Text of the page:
I'm not much of a makeup wearer, so it may surprise you to hear that I've signed up for a makeup subscription. But I promise you, it makes perfect sense! Little samples are enough for my sporadic and costume needs, and they're consumable so I can have the fun of a surprise subscription box without wondering where I'm going to put everything.
Plus, makeup is a social engineering tool that I haven't perfected, and being a security geek, how could I pass up the excuse to play around?
So... makeup box! I first heard of these through Brightest Bulb In the Box: Beauty for Critical Minds
which is smart and not afraid to apply science to beauty claims. Flipping through some of her posts about what she'd gotten, I decided Birchbox was the one for me: $10/month, points system for discounts if I like anything, and no full-sized samples that I'd never finish. Plus, my sister said she was considering trying one of the other boxes available, so this way we'd be able to trade notes.
I got my first box at the end of September:
My first thought was "Rather pink, isn't it?" They also have a men's box which I presume comes in blue. You can't really tell how big it is because I didn't think to put anything in for context, but this is a pretty small box. Think small enough to fit perfectly and comfortably into a mail slot or thin group mailbox thingamy.
Inside, there's a classy little brown box:
And inside that is the good stuff with some pretty packaging details. Here's what I got in September:
Left to right: a card detailing all the things, a slightly smug and self-congratulatory card congratulating me on my brilliant purchasing choices, vegan shampoo and conditioner, orange nail polish, a face "peel" and lip & nipple balm.
Product #1-2: Beauty Protector: Protect & Shampoo
and Beauty Protector: Protect & Condition
These are nice, vegan shampoos. Being not a serious devotee of all things vegan (I'm more of a sporadic "that's cool" level of caring), I don't know if vegan shampoo and conditioner are usually hard to come by or tend towards being ineffective or weird or smelly or anything. It's possible that these are exceptional for vegan hair products. But I can only compare this to regular shampoo and conditioner, and by that standard all I can say is that they're nice. They smell nice enough, they clean well. But they're not nice enough that I'd want to splurge on them myself as a treat, so at $20/8oz I don't think I'll be buying more. Still, if I'm ever looking for shampoo for a vegan friend, I'll remember this one.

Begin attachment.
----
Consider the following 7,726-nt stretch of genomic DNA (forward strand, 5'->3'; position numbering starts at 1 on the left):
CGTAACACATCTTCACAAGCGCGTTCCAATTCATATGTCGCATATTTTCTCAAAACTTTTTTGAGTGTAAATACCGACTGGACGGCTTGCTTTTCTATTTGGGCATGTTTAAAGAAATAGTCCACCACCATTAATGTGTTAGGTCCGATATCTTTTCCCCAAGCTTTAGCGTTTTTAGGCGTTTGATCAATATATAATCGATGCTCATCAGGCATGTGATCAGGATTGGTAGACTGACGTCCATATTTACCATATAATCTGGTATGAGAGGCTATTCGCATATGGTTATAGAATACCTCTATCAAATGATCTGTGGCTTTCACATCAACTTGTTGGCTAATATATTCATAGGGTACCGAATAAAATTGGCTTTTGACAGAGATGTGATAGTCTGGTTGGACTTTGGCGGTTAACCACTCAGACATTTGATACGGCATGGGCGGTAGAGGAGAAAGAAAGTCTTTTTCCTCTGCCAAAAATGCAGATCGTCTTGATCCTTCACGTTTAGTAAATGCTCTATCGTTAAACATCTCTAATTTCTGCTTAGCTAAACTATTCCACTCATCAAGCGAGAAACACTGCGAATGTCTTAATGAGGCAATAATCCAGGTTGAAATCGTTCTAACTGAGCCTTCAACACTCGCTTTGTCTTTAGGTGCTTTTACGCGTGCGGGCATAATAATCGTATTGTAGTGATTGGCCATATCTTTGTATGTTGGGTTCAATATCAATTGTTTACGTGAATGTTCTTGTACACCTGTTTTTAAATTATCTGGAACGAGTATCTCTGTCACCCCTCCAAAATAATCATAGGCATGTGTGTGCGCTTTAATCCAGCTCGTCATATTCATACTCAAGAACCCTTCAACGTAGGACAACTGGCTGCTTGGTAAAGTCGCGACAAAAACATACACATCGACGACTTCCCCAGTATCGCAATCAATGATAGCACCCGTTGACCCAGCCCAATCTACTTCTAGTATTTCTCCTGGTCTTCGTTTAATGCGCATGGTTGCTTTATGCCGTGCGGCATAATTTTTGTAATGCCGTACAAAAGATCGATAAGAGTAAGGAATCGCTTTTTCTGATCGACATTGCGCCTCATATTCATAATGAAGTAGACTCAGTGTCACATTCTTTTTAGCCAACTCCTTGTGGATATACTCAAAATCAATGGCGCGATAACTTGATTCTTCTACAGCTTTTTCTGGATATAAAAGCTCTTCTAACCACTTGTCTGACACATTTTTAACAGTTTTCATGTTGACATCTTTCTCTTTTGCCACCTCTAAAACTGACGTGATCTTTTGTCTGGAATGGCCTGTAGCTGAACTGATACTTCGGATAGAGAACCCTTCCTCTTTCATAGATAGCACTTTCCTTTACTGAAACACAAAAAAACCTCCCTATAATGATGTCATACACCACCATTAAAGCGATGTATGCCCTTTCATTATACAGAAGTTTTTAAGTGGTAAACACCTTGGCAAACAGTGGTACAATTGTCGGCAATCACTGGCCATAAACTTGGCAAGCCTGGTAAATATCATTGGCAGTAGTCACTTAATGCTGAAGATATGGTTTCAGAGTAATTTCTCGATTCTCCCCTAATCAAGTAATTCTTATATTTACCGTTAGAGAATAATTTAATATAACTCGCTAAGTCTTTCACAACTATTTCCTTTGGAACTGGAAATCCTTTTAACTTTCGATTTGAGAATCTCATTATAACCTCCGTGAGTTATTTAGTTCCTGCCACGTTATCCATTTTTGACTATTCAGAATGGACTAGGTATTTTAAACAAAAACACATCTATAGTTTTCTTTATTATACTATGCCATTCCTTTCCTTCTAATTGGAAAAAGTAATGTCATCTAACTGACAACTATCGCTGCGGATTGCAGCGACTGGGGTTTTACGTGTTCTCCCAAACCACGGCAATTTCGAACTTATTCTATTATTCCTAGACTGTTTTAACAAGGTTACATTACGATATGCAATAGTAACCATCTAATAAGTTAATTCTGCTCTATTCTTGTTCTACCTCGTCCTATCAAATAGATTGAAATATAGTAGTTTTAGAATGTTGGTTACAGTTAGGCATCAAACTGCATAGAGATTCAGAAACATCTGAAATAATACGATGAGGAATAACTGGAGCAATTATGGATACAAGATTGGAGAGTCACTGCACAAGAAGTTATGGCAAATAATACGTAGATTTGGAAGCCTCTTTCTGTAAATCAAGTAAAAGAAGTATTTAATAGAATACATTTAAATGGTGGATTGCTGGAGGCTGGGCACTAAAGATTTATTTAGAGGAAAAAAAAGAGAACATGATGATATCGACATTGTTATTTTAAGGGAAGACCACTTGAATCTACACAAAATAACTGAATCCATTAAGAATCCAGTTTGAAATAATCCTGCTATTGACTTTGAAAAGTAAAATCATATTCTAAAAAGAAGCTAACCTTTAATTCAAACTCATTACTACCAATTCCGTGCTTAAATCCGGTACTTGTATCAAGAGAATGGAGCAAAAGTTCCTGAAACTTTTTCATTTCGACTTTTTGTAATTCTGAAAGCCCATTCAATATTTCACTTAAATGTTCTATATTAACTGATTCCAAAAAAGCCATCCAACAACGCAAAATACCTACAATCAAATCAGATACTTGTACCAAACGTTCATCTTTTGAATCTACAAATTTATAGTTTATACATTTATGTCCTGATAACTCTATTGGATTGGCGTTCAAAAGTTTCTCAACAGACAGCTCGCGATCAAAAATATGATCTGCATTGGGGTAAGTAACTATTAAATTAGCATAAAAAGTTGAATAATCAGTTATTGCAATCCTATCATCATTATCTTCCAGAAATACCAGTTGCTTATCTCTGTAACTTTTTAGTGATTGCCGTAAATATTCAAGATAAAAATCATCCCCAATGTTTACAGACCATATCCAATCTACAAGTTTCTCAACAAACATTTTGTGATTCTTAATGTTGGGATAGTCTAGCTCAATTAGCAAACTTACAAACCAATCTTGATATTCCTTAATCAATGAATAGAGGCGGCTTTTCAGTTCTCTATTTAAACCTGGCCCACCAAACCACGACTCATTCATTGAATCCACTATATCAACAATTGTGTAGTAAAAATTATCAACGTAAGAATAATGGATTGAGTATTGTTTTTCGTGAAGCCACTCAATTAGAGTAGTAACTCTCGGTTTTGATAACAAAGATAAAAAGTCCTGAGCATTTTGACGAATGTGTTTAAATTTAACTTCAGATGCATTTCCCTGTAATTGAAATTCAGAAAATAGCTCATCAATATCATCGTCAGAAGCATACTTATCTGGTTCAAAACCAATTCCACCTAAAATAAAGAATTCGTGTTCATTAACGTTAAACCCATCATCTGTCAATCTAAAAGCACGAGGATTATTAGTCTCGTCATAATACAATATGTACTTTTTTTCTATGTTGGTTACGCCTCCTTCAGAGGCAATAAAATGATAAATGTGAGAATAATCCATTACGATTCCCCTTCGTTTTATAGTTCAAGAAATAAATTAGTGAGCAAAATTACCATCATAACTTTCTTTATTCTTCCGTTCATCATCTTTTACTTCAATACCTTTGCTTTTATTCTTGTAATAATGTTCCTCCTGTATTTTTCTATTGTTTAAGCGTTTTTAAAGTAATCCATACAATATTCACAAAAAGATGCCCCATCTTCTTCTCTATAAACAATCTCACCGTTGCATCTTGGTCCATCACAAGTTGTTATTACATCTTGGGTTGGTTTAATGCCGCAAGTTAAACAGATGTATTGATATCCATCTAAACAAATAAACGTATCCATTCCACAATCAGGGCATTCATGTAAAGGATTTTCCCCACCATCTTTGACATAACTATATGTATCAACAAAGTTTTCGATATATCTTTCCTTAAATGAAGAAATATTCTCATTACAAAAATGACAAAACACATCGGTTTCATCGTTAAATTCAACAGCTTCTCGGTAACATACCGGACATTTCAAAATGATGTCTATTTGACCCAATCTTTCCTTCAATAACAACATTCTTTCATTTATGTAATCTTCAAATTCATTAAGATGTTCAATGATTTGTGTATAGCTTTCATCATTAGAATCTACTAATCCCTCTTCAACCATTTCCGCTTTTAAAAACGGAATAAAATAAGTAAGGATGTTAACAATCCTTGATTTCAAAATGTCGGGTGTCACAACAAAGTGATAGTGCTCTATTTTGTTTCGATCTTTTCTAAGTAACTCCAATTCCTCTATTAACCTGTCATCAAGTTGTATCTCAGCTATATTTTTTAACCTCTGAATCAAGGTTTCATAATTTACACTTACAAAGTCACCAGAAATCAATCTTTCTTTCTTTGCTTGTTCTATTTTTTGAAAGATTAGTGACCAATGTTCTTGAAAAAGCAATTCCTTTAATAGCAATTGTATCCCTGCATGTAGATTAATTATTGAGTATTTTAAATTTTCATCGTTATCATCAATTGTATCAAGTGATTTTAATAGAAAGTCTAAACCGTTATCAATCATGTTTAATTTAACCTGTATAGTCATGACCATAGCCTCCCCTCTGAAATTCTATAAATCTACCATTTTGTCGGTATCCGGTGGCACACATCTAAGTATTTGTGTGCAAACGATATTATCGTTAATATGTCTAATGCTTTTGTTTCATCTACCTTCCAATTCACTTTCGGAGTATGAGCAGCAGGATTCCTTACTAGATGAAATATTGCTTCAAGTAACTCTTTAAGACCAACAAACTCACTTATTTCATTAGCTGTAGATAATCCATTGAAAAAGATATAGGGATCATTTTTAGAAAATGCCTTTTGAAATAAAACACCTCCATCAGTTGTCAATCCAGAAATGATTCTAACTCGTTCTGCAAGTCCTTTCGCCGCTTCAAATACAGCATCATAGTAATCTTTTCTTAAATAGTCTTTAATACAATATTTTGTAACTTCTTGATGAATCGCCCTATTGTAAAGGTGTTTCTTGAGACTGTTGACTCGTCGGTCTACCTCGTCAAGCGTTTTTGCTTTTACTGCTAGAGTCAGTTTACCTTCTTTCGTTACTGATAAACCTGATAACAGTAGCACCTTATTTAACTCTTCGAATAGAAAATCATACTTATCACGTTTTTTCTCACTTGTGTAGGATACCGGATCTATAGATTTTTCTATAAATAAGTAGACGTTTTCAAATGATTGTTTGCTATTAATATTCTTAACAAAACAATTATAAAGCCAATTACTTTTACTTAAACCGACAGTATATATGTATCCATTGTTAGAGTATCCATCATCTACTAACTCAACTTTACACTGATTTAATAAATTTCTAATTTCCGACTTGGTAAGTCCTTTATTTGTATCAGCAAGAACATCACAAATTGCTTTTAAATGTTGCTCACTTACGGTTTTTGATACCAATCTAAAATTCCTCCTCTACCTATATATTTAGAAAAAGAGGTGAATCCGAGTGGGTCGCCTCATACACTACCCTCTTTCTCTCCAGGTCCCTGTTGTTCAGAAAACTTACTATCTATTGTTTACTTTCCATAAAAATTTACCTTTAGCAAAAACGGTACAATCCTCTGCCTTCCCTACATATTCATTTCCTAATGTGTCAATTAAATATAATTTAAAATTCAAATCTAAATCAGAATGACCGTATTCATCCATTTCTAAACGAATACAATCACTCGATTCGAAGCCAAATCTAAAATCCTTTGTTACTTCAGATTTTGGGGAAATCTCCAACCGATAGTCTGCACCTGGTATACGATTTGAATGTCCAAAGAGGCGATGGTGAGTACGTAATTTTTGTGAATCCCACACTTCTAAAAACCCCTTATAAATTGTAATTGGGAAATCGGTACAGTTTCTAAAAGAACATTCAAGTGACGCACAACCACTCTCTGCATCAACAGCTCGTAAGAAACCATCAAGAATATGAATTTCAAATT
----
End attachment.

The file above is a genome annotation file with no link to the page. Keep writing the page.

Product #3: RUFFIAN Nail Lacquer: Fox Hunt
I might have been underwhelmed by this colour, which is very orange, if it had arrived at any other time of the year. But just before October is clearly the perfect time to have orange nails, so I got to revel in these quite a bit.
The colour is a fun orange with a hint of pink and sparkle. I dressed mine up with a nail sticker because I had just gotten some and wanted to play. You might be able to tell if you look closely at the photo that it does have a tendency to chip around the edge, but a top coat got that mostly under control, and since I prefer topcoats most of the time, that's not a dealbreaker for me.
What I really love about this is the bottle, though. It is just amazingly pleasant to open with that big round head on it, especially if you're used to skinny, slick, tall bottle handles. I realize those are probably better for applying nail polish if you're used to working with sticks, but I am not a devotee of sticks for all fine control tasks, so I found this bottle's lid surprisingly satisfying. I'd consider buying more nail polish from RUFFIAN, but none of their other colours has grabbed me enough to justify an order by itself. I'm kind of hoping they'll do some little sample-size packs sometime; that would be fun.
Product #4: Juice Beauty: Green Apple Peel Sensitive
Okay, right off the bat, I have to admit I had no idea what a face peel was. It sounded horrible to me, which is probably a sign that I Do Not Care Enough About Beauty Regimens. But I'm ok with that. And I got this box to learn, right?